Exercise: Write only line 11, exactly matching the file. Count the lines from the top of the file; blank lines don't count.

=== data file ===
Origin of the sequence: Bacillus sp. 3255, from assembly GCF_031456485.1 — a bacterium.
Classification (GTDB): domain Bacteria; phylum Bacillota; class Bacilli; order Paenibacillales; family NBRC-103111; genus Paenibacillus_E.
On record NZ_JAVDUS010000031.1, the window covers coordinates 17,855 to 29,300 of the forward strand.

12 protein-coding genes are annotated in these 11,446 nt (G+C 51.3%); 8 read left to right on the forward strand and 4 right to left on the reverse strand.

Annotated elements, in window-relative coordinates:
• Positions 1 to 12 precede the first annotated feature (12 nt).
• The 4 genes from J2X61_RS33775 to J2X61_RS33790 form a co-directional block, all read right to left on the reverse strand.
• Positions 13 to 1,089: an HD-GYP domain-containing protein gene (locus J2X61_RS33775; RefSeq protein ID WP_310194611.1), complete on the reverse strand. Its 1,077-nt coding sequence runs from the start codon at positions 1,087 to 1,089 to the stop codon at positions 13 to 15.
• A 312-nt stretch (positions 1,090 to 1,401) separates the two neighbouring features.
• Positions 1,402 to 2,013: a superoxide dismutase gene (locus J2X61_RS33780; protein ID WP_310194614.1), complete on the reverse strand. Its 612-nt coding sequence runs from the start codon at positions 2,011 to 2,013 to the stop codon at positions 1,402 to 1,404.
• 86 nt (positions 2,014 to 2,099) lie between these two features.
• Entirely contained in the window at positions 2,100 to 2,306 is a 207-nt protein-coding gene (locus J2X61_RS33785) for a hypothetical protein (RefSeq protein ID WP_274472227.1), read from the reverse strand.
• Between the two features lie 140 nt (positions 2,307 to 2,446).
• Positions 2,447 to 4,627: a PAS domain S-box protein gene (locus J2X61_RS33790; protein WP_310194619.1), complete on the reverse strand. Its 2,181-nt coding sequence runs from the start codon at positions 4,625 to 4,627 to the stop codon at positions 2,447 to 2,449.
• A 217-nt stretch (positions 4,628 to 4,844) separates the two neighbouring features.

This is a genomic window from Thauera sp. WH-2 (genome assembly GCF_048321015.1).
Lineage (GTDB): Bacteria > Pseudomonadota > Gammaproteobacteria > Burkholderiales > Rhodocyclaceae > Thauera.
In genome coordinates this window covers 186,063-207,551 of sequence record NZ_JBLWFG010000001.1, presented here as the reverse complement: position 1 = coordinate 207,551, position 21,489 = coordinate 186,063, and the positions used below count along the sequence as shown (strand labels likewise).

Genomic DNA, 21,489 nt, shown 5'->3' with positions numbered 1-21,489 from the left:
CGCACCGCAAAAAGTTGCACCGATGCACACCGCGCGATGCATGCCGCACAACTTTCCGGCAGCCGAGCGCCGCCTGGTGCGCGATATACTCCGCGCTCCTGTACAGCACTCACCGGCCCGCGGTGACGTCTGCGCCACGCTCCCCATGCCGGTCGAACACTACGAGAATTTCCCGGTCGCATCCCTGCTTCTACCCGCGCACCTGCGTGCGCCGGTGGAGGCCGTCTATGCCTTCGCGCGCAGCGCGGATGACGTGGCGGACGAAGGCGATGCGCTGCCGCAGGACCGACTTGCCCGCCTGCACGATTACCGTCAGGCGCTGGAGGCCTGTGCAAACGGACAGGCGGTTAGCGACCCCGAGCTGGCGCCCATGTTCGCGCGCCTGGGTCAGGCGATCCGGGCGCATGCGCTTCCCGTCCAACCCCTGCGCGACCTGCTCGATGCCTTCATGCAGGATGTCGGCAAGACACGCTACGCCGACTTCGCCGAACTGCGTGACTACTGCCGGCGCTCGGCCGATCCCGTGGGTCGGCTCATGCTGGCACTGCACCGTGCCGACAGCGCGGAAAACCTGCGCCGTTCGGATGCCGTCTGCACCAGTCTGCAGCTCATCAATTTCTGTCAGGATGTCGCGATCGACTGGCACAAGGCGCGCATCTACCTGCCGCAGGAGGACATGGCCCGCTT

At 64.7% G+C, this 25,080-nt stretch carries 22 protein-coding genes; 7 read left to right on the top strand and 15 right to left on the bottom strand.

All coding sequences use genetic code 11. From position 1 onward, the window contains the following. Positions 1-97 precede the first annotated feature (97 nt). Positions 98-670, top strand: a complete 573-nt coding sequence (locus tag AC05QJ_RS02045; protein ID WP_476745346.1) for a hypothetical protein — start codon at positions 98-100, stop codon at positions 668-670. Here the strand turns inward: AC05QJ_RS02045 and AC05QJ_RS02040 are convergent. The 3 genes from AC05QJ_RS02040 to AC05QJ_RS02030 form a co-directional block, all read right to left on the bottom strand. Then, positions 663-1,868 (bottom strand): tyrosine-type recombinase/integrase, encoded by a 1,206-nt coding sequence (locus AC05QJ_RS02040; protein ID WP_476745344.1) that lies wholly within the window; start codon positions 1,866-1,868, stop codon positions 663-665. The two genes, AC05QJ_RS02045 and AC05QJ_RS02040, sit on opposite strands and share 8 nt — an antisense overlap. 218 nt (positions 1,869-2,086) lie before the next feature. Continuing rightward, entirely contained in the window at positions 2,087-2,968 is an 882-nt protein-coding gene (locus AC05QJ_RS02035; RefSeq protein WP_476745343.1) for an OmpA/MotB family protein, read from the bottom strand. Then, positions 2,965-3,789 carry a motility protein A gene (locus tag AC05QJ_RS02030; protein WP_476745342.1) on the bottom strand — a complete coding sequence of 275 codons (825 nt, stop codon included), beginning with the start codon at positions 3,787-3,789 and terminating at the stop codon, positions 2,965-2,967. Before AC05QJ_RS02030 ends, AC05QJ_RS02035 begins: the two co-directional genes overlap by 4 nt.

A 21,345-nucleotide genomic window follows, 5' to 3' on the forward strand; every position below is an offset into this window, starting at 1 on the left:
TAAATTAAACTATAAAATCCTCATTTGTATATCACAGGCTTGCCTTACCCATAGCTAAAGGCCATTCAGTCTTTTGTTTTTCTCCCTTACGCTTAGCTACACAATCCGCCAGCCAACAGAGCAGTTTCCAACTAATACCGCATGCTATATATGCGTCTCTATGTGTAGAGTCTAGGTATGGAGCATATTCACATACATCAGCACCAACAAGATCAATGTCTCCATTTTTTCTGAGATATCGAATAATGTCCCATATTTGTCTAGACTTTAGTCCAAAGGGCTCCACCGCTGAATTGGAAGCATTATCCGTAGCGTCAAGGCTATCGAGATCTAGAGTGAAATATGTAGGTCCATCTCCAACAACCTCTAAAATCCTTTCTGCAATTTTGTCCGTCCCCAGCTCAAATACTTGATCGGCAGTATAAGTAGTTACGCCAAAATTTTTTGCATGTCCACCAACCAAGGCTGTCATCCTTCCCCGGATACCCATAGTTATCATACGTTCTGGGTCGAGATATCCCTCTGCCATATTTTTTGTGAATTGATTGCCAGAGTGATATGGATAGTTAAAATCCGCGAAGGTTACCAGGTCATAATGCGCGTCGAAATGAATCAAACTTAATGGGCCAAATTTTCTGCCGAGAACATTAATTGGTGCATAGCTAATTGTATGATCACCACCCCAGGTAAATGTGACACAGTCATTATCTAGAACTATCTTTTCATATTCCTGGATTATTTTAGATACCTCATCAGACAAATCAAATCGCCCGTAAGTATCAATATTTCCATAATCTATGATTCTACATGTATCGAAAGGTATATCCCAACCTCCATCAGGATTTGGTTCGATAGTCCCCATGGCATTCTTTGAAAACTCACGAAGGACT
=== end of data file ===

• 86 nt (positions 2,014 to 2,099) lie between these two features.